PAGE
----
With the legislative session behind us, we're taking a break from weekly newsletters. But you can still expect update from us once or twice a month with the most important happenings in child and family policy in Iowa—and D.C.
Check out our weekly podcast, A Deeper Dive, for something a little different. And don't forget to give us a follow on Facebook and Twitter.
Medicaid expansion supports maternal, child health
Healthier moms lead to healthier babies—a reality supported by Medicaid expansion. New research from Georgetown University Health Center for Children and Families shows states—like Iowa—that expand Medicaid improve the health of women of childbearing age by increasing access to preventative care and reducing health complications and maternal mortality rates.
Iowa saw a decline in the uninsured rate for women of childbearing age following the state’s decision to expand Medicaid. Between 2013 and 2017, the uninsured rate for Iowa women ages 18-44 fell from 12.7 percent to 5.8 percent. Nationally, Medicaid expansion states saw a 50 percent greater reduction in infant mortality than non-expansion states.
“Medicaid has helped more women gain access to the care they need before, during, and after pregnancy, improving their health and the health of their newborns,” said Mary Nelle Trefz, health policy associate. “Our state leaders need to focus on keeping Medicaid strong and saying no to barriers that would restrict coverage for Iowa families.”
Read more on our blog, or access the full report here.
New data: Older foster youth face challenges
Older foster youth in Iowa face more challenges than their peers as they transition into adulthood. These young people are at risk of leaving foster care without permanent family connections, new data from the Annie E. Casey Foundation suggests. In fact, 2 in 5 foster youth age out of the system at age 18 without needed support.
Family placements are best for kids in foster care. But only 61 percent of Iowa teens in care were placed in families in 2017, while nearly all young children—98 percent of those age 12 and under—were.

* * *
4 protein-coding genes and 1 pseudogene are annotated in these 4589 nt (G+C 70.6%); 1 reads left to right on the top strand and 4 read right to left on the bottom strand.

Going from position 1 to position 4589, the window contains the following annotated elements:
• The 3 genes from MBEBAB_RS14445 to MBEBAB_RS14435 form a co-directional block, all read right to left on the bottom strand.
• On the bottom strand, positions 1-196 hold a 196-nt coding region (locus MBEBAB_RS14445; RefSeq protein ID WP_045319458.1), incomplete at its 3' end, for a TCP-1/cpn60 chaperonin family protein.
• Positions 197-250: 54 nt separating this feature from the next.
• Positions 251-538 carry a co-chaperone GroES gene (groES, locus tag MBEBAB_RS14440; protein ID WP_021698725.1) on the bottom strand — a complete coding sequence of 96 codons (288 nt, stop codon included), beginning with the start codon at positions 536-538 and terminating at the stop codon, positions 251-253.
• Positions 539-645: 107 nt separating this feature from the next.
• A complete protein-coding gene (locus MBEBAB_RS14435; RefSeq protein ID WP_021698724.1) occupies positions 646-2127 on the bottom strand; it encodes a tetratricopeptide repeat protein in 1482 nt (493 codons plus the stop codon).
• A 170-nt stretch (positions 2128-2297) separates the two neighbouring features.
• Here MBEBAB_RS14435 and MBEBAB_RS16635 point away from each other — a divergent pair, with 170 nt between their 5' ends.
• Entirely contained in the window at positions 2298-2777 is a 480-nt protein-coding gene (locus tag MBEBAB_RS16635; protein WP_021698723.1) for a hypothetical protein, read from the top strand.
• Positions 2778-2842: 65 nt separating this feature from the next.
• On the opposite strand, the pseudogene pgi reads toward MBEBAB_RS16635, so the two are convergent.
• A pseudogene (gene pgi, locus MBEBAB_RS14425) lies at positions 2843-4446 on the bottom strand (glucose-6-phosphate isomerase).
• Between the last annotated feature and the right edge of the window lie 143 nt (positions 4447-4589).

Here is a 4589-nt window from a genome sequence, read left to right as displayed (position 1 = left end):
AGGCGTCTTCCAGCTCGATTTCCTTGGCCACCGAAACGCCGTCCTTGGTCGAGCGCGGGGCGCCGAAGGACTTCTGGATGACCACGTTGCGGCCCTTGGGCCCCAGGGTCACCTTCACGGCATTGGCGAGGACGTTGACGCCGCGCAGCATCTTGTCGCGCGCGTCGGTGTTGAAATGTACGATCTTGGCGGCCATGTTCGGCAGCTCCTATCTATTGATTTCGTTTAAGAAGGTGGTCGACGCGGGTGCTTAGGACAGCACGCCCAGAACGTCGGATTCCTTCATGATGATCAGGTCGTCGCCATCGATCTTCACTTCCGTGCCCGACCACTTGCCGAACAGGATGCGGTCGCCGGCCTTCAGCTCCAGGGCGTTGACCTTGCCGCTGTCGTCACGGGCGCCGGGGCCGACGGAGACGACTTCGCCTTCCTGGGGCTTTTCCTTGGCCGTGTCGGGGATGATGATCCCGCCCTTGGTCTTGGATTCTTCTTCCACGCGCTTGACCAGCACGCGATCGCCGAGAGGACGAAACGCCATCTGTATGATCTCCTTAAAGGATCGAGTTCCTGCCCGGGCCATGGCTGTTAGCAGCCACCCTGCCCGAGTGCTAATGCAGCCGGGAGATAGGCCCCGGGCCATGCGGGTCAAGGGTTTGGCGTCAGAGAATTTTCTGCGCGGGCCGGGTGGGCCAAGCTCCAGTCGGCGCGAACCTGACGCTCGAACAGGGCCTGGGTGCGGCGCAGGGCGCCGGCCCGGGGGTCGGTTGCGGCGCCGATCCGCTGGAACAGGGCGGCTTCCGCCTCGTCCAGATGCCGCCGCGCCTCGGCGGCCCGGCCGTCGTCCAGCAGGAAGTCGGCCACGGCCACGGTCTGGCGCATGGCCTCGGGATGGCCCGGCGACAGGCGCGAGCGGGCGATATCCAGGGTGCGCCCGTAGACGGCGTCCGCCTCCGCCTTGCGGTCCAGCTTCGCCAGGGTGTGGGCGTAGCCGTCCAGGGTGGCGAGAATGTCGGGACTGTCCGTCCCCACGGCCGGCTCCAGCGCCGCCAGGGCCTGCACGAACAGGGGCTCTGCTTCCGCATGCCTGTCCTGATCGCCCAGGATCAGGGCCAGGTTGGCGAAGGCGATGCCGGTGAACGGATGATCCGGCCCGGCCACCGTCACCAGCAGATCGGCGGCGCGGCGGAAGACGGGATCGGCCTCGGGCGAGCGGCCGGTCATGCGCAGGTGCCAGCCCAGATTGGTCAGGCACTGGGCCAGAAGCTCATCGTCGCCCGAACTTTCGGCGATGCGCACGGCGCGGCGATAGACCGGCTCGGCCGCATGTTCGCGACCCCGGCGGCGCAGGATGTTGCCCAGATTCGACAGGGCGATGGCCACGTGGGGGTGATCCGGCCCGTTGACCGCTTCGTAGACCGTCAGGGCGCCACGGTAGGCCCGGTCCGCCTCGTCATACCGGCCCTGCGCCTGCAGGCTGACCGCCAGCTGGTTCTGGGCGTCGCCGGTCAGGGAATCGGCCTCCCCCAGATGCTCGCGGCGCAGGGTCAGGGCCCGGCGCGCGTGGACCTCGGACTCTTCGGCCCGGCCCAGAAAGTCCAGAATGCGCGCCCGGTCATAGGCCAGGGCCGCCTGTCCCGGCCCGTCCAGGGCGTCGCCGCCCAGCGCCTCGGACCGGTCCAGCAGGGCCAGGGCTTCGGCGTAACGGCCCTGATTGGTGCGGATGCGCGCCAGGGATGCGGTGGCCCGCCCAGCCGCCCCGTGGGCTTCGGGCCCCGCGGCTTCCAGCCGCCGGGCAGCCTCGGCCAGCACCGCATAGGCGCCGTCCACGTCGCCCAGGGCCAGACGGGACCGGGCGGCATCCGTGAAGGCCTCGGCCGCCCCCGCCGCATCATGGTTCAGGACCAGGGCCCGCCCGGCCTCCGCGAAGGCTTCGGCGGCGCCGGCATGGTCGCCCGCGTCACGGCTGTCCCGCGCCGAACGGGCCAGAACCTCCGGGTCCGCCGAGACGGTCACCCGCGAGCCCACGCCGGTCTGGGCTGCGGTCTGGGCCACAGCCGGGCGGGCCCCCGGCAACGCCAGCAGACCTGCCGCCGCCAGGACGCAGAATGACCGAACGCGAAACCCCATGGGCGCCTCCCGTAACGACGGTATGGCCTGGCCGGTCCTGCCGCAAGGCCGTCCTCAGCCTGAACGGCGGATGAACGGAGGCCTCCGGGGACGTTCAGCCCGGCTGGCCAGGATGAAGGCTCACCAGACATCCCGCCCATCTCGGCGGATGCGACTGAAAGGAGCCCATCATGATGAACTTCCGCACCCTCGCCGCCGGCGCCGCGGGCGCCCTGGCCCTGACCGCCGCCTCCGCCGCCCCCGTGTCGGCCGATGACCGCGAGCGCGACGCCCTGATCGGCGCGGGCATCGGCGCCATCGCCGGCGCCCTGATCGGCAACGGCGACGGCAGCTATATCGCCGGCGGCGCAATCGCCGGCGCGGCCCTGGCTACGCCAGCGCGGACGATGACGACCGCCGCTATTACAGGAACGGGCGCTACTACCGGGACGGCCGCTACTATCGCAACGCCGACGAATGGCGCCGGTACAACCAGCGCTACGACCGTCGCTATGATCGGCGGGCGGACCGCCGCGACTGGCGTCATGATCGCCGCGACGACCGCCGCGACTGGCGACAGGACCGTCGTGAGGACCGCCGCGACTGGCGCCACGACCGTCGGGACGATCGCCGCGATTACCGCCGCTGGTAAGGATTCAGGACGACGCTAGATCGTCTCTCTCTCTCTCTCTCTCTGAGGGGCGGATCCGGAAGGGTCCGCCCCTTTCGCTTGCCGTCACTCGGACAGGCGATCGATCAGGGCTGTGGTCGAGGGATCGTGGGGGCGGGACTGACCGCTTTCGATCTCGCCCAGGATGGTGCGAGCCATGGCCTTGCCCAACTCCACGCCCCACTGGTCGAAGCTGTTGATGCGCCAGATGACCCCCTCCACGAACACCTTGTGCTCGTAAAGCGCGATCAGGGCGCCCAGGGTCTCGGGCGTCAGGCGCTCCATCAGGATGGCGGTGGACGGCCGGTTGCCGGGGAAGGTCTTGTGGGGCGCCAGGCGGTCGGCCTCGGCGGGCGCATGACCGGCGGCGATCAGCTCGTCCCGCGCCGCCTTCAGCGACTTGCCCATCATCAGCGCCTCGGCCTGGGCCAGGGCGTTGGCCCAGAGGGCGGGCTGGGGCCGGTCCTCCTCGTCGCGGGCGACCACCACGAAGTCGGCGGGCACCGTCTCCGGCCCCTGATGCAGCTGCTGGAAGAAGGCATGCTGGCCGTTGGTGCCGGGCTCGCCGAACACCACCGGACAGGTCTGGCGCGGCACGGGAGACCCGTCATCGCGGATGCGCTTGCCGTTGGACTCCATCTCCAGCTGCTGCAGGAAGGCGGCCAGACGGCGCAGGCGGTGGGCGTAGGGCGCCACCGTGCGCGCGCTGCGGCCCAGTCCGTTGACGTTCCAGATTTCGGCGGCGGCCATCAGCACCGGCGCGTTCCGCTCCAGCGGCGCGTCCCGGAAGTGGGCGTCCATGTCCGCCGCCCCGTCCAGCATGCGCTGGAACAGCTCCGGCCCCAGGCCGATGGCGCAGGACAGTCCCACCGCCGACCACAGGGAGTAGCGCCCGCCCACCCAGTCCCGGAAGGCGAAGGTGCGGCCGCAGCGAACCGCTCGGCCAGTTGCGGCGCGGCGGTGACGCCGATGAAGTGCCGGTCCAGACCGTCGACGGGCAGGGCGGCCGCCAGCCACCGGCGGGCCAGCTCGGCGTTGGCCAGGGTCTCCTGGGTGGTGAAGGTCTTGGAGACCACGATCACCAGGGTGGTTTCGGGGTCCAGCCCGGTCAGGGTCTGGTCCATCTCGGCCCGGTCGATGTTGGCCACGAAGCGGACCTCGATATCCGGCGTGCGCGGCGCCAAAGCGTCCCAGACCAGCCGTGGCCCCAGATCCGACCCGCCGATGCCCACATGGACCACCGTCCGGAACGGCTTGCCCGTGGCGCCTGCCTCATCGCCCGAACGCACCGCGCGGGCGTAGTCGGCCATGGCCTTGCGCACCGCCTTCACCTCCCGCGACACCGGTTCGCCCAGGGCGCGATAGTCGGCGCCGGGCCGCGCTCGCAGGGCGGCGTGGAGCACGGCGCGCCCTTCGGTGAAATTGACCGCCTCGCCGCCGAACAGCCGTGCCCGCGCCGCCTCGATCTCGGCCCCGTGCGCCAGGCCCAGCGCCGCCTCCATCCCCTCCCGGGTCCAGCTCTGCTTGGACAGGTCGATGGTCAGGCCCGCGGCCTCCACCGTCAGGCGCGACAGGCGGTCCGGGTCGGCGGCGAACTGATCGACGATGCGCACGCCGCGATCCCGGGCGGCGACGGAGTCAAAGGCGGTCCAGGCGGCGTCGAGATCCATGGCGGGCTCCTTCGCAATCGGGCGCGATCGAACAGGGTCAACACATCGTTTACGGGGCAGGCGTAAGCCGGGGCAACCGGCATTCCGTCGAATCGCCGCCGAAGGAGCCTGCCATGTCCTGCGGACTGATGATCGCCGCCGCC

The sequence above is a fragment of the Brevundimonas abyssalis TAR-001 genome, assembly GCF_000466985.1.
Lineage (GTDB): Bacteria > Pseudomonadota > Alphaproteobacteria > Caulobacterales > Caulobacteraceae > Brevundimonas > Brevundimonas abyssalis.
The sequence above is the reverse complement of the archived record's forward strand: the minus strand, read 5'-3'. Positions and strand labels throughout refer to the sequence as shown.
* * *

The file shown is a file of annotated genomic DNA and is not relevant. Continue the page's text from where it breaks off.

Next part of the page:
This has harmful consequences for Iowa foster youth. Young adults who were in foster care often lag behind their non-foster peers in key areas, like employment and education. The amount—or lack of—support these older youth receive factors into their future success.
But exciting changes are coming. The federal Family First Prevention Services Act will push states to prioritize family placements and extend supports to older foster youth. Leaders need to collect better data, support better practices and develop better policies—so that Iowa youth in care can get the support they need, transition to adulthood and thrive. Check out the full report here.
ICYMI: On the podcast
Children's health—physical and mental—is the subject of recent podcast episodes:
Episode 15: Children's mental health (part two). In honor of Mental Health Awareness Month, we revisit the importance of children's mental health (see Episode 4 for the first installment). Anne Discher talks with Anne Starr of Orchard Place and Chaney Yeast of Blank Children's Hospital to get a big-picture perspective on mental health—what is it, why does it matter and how is Iowa doing in getting kids the help they need?
Episode 14: Dr. Shriver goes to the Capitol. Dr. Amy Shriver is a faithful child advocate at the Iowa State Capitol, helping legislators understand the importance of child health and the policies that support it. The Center's Anne Discher catches up with Dr. Shriver, getting her take on effective advocacy, child health, immunizations and more.